Friday, June 3, 2016

When does 18 = 26? When buying cheap cables.

I recently bought some cheap molex to PCI-e power adapters from a seller on AliExpress.  Although there are deals for quality goods on AliExpress, I was a bit suspicious when I ordered these given just how cheap they were.  PCI-e power connectors are supposed to be rated for 75W of power carried over 2 conductors at 12V, which means 3.1A per conductor.  In order to avoid a large voltage drop the wires used are usually 18AWG, although 20AWG wires (with 1.6x the resistance) would be reasonably safe.

When the package arrived, I inspected the adapter cables, which were labeled 18AWG.  Despite the label, they didn't feel like 18AWG wires, which have a conductor diameter of 1mm.  I decided to do a destructive test on one of the adapters by cutting and stripping one of the wires.  The conductor measured only 0.4mm in diameter, which is actually 26AWG.  The first photo above shows a real 18AWG wire taken from an old ATX PSU next to the fake 18AWG wire from the adapter cables.

When I opened a dispute through AliExpress, things got more amusing.  I provided the photo, as well as an explanation that real 18AWG wire should be 1mm in diameter.  The seller claimed "we never heard of this before", and after exchanging a couple more messages said, "you can't say it is fake just because it is thin".  At that point I realized I was dealing with one of those "you can't fix stupid" situations.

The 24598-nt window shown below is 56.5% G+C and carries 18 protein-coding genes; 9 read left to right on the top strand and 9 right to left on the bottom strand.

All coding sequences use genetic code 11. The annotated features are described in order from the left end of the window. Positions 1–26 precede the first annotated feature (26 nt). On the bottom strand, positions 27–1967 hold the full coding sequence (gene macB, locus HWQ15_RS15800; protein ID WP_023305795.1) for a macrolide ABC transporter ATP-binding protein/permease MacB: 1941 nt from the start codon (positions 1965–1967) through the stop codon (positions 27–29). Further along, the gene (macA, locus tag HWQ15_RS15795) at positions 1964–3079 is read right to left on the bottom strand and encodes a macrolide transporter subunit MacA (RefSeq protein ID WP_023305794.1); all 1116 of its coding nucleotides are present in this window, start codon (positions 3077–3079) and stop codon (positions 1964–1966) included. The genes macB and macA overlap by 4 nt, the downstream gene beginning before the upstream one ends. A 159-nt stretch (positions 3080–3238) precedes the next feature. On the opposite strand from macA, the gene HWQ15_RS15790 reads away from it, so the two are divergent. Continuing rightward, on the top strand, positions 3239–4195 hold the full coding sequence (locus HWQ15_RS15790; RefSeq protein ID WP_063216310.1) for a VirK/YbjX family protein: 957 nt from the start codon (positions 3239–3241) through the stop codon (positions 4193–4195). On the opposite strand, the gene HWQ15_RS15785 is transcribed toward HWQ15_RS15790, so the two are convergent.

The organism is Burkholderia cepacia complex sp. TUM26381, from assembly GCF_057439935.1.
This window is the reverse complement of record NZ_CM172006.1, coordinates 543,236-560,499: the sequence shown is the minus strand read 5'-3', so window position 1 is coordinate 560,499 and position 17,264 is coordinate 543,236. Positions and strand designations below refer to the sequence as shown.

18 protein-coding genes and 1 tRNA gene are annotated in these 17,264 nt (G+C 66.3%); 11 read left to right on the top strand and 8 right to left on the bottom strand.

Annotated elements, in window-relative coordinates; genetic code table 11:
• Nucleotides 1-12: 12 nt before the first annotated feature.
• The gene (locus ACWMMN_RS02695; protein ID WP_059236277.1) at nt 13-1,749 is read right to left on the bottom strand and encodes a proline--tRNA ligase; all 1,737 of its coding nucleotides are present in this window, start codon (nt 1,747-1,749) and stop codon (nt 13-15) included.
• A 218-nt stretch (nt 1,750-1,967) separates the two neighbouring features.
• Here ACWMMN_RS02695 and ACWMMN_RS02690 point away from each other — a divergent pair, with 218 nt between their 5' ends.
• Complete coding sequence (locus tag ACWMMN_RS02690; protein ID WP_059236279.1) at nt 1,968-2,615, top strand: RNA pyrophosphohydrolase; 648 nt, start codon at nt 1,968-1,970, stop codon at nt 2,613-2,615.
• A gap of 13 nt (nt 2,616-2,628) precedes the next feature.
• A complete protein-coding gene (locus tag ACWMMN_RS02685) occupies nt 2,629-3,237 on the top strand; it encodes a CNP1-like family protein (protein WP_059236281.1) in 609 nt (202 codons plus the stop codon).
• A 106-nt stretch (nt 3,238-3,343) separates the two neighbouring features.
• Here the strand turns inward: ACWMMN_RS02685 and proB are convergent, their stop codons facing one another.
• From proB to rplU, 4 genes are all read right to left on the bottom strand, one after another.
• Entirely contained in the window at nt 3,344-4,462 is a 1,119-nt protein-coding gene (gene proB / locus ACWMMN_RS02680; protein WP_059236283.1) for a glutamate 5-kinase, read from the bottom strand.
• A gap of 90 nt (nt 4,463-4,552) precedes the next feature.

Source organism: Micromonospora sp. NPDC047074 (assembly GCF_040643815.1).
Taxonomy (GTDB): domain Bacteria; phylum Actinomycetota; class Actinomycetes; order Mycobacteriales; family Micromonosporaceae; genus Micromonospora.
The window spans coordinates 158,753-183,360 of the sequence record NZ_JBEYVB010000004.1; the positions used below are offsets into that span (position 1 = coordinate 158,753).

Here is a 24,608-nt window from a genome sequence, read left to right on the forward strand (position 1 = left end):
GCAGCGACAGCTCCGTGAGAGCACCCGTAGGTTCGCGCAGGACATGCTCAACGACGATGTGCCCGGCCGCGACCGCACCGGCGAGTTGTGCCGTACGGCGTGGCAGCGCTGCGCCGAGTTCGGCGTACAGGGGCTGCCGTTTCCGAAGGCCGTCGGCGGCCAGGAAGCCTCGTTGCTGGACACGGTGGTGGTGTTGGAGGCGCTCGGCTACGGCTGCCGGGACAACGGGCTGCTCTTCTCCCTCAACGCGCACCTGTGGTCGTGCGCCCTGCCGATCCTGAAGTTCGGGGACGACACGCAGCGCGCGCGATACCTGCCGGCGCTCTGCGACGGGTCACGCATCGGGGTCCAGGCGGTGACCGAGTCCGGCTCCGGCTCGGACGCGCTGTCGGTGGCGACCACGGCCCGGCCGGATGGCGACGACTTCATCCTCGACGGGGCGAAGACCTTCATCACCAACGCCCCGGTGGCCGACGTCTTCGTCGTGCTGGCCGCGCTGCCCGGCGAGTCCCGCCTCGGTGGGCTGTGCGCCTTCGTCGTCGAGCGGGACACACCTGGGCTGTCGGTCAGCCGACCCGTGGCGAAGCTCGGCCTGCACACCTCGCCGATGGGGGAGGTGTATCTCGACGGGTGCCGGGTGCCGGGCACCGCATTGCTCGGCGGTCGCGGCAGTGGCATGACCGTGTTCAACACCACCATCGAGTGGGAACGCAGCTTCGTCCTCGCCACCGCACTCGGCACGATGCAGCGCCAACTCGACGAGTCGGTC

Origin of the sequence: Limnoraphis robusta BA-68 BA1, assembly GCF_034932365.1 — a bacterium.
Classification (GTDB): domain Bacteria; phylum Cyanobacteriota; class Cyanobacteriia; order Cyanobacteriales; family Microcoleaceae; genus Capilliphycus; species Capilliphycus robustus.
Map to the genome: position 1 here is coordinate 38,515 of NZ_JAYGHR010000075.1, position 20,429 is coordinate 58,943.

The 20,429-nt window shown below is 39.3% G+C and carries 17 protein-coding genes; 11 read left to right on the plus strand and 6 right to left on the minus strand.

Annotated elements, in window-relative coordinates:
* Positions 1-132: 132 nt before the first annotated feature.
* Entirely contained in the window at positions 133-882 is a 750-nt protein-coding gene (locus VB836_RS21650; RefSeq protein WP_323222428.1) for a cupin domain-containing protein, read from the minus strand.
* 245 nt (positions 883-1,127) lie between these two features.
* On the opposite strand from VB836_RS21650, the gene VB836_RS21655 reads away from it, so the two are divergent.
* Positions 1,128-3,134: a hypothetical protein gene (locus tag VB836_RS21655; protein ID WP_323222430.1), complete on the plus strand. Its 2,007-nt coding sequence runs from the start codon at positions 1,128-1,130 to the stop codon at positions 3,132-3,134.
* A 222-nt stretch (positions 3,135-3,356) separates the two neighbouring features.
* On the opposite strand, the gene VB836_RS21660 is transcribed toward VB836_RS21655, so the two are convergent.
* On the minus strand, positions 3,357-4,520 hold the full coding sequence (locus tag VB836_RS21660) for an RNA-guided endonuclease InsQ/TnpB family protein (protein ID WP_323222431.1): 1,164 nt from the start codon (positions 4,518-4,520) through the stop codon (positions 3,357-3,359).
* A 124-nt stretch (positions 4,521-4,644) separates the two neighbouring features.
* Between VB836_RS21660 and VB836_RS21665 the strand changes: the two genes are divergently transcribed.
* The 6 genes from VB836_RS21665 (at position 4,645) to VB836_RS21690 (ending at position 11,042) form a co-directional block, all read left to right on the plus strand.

So what would happen if I actually tried to use the adapter cables on a video card that pulls 75W on the PCI-e power connector?  Well you can find posts on overclocking sites about cables that melted and burst into flames.  If you have a cheap PSU without short-circuit protection, when the insulation melts and the wires short, your power supply could be destroyed.  And if that happend I'm sure the AliExpress seller is not going to replace your power supply.  How much hotter the cables would get compared to genuine 18AWG cables is a function of the resistance.  Each gauge has 1.26 times more resistance than the previous, so 20AWG has 1.26^2 = 1.59 times the resistance of 18AWG.  The 26AWG wire used in these cheap adapter cables would have 1.26^8 or just over 6 times the resistance of 18AWG wire, and would have a temperature increase 6 times greater than 18AWG for a given level of current.

It could make for a fun future project; create a resistive load of 75W, take an old ATX PSU, hook up the adapter cables, and see what happens.  People do seem to like pictures and videos of things bursting into flames posted on the internet...


  1. That's exactly what I got recently, tragecally there's about no real 18 AWG wire adapter on eBay also. It's better to build it by yourself.

  2. Gamers nexus did a great video on issues with wires recently:

    1. It's just OK. It's way longer than it needs to be at over a half hour, and there's an annoying sponsorship/Patreon plug a few minutes into the video. If they were producing the videos as a public service I'd be OK with recommending it, but I'm against this greedy youtuber idea of trying to make money off it with anything more than standard youtube ads that run for a few seconds at the start of the video.